New legislation would restore faculty salary structure

Last week, Assemblymember Miguel Santiago introduced legislation that seeks to restore a salary structure for CSU faculty.

Because we do not have a salary structure, faculty haven’t received SSIs since the 2007-08 academic year, contributing to stagnating salaries and worsening issues of salary compression and inversion.

This means as new faculty are hired at market rates, they tend to earn similar (compression) or higher (inversion) salaries than more senior faculty, whose salaries have been stagnant. This is sometimes dubbed the “experience penalty.”

This bill would help fix that problem. Just as step increases are automatic for other public sector employees performing satisfactory work the legislation would mean that eligible faculty (i.e. those below the salary maximum for their rank) get an automatic 2.65% SSI.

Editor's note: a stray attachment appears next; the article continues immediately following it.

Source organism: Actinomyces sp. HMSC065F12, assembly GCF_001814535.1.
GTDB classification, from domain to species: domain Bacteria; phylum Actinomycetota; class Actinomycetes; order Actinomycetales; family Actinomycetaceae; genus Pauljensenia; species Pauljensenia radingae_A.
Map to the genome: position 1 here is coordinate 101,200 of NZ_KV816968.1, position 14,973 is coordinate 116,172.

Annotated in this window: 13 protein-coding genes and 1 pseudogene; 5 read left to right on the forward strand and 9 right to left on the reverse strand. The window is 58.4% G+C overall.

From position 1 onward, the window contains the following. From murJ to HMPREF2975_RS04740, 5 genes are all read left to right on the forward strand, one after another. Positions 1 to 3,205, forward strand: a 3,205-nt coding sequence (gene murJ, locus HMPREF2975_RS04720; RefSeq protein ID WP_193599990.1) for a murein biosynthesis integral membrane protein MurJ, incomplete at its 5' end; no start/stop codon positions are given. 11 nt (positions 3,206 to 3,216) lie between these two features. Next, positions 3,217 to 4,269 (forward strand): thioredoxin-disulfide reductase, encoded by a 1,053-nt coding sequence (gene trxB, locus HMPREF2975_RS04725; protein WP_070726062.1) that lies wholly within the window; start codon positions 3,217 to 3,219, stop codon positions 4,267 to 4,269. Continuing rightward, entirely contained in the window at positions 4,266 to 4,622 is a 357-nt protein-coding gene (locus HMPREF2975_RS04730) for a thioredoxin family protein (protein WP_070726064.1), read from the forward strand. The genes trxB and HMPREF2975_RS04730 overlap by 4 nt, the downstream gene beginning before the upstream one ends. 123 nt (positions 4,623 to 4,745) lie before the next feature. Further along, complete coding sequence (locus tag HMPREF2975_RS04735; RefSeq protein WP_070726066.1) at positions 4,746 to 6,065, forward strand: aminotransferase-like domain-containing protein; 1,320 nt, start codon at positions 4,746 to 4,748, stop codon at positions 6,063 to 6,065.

The first-year cost, estimated at $16.3 million in salary and benefits, would become cost neutral in the long term, since faculty turnover would offset the expenditures over time.

How is this possible? Think of the salary structure as a ladder. Each step on the ladder represents a year of service. When the person on or near the top rung of the ladder retires, each person moves up one rung, and a new faculty member is hired to occupy a lower rung. Once the ladder is funded, SSI awards require no additional funding.

For more details on the bill, click here.